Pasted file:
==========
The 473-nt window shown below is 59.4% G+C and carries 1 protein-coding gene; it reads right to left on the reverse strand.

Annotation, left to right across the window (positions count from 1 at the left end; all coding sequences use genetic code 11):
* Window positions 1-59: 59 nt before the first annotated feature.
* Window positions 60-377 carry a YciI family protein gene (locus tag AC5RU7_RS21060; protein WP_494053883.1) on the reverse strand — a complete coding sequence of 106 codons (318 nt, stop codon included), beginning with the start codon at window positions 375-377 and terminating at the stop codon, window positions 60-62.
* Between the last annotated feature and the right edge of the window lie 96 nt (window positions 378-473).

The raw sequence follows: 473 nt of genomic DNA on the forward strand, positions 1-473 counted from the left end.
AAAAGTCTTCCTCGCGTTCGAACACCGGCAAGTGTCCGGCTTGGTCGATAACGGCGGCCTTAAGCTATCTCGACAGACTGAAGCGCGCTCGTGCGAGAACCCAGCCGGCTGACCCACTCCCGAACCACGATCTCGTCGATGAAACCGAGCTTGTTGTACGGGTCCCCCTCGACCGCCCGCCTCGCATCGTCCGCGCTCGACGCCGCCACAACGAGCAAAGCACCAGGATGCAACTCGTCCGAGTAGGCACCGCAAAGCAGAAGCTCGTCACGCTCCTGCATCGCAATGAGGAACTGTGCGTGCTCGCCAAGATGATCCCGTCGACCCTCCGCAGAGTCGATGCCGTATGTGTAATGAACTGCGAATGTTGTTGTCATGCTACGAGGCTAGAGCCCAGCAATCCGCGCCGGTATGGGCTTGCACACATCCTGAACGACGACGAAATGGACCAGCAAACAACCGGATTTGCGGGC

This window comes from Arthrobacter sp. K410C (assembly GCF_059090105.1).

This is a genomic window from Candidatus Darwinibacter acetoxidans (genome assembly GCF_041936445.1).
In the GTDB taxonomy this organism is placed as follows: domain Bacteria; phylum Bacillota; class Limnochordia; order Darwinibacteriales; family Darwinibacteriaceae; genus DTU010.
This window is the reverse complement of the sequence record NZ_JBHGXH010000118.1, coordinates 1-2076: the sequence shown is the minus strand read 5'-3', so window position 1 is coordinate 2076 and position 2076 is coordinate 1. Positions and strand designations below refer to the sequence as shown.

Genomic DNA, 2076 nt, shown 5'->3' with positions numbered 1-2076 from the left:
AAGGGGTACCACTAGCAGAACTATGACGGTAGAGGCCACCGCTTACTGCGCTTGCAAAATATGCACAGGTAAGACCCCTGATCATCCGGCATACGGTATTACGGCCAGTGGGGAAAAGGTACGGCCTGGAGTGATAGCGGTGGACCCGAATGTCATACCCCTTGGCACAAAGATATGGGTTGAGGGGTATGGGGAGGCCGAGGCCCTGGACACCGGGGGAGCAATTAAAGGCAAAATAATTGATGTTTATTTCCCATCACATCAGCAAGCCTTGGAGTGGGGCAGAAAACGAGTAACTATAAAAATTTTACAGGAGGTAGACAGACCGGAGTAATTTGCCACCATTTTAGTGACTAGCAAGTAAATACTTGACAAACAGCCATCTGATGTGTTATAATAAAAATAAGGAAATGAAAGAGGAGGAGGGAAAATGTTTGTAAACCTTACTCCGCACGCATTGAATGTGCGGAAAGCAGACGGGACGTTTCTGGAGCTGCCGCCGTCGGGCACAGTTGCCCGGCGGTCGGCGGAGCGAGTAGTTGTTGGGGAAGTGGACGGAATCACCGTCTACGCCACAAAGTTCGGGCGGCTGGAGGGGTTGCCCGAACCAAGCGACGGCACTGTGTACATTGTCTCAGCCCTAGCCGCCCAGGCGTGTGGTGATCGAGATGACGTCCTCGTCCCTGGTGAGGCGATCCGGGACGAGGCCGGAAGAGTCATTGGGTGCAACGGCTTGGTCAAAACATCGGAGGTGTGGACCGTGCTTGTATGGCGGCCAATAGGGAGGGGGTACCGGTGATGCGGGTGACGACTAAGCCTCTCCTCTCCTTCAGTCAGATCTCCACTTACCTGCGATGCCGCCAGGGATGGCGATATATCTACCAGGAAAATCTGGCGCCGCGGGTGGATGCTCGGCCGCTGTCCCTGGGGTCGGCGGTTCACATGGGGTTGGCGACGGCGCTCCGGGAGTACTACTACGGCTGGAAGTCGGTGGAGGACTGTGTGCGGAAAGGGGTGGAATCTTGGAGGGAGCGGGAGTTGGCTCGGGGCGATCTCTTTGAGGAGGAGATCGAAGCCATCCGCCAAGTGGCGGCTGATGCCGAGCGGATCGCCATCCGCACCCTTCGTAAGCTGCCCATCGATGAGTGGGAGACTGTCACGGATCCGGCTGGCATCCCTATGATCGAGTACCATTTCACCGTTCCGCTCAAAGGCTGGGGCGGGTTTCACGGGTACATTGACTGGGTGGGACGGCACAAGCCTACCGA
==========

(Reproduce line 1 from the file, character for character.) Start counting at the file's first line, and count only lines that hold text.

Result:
The 473-nt window shown below is 59.4% G+C and carries 1 protein-coding gene; it reads right to left on the reverse strand.